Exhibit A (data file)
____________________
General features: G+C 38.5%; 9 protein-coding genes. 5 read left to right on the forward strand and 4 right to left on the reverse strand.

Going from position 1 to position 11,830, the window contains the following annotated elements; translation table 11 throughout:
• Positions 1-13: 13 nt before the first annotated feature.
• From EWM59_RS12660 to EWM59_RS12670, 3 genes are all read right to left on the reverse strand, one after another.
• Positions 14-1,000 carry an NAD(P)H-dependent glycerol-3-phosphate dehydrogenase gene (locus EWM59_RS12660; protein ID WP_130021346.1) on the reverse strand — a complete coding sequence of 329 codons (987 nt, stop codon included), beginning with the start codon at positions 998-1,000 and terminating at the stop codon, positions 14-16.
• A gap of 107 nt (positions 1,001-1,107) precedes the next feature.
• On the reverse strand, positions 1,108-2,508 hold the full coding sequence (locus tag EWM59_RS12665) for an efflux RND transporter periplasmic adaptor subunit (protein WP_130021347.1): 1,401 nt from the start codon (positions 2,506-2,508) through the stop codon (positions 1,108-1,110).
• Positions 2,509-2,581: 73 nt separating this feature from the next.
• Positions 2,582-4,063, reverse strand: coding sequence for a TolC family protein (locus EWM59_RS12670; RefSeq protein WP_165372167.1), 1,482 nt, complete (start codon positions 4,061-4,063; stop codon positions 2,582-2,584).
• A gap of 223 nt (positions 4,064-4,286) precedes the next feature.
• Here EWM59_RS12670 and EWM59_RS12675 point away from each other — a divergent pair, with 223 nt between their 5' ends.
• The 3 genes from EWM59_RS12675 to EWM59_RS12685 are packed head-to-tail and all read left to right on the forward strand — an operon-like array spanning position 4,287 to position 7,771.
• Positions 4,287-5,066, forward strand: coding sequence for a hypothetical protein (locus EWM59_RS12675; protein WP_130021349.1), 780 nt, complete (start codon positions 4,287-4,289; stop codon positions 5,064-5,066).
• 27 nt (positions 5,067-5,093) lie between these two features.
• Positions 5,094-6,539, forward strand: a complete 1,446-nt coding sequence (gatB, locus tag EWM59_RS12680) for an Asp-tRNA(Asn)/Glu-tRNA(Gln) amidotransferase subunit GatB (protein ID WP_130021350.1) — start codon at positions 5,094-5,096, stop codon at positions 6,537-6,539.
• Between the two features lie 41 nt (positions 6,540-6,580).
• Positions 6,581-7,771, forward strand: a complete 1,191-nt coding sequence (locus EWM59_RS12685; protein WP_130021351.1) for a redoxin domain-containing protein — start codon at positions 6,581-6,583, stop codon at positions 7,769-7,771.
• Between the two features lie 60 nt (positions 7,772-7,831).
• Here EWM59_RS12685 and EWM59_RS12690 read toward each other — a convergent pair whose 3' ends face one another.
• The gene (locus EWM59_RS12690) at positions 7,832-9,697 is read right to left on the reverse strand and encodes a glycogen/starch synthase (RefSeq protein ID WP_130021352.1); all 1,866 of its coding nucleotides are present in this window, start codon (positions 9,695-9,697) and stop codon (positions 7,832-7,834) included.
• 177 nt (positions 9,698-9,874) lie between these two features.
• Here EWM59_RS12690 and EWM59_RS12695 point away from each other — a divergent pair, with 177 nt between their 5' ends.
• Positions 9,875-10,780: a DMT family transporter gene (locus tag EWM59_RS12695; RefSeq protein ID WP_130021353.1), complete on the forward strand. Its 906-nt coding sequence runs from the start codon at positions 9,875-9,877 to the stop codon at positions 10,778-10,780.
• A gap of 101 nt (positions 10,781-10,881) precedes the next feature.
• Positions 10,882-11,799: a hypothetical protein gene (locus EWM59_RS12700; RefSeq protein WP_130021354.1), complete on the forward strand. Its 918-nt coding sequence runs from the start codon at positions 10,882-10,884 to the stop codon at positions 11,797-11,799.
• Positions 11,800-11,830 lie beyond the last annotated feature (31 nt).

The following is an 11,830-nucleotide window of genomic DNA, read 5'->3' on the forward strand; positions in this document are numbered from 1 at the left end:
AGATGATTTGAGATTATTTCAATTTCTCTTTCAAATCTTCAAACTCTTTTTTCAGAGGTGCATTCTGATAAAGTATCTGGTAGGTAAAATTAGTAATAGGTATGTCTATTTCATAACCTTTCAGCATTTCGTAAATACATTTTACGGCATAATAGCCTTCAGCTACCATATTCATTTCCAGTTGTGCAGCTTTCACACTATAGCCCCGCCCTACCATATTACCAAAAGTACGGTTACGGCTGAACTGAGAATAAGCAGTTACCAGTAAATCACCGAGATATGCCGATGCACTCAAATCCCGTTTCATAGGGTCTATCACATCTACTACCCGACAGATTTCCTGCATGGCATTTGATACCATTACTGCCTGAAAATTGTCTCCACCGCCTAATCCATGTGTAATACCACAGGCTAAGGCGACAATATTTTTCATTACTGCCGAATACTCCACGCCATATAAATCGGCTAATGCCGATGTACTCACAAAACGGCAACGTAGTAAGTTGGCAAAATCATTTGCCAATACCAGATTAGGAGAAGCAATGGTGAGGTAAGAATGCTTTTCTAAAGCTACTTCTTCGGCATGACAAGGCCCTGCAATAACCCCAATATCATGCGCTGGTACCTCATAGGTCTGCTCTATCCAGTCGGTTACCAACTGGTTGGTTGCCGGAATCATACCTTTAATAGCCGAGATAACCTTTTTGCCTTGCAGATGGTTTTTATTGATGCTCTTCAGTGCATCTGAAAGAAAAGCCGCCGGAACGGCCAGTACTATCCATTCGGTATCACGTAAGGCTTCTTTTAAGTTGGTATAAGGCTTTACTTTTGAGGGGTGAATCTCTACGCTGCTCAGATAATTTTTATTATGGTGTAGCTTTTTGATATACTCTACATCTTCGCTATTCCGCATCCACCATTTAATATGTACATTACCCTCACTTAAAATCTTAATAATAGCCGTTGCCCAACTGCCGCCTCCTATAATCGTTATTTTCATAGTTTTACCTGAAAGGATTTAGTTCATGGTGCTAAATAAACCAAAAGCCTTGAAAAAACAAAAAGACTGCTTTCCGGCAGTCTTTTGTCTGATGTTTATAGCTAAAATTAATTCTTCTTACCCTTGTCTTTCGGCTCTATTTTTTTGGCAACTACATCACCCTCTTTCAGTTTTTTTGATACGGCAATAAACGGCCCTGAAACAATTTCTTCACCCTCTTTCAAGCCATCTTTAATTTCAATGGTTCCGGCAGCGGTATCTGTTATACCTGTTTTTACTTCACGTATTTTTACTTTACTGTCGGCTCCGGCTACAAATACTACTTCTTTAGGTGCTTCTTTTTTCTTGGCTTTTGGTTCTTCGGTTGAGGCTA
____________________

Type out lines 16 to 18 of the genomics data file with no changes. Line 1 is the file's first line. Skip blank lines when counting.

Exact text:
• Between the two features lie 41 nt (positions 6,540-6,580).
• Positions 6,581-7,771, forward strand: a complete 1,191-nt coding sequence (locus EWM59_RS12685; protein WP_130021351.1) for a redoxin domain-containing protein — start codon at positions 6,581-6,583, stop codon at positions 7,769-7,771.
• Between the two features lie 60 nt (positions 7,772-7,831).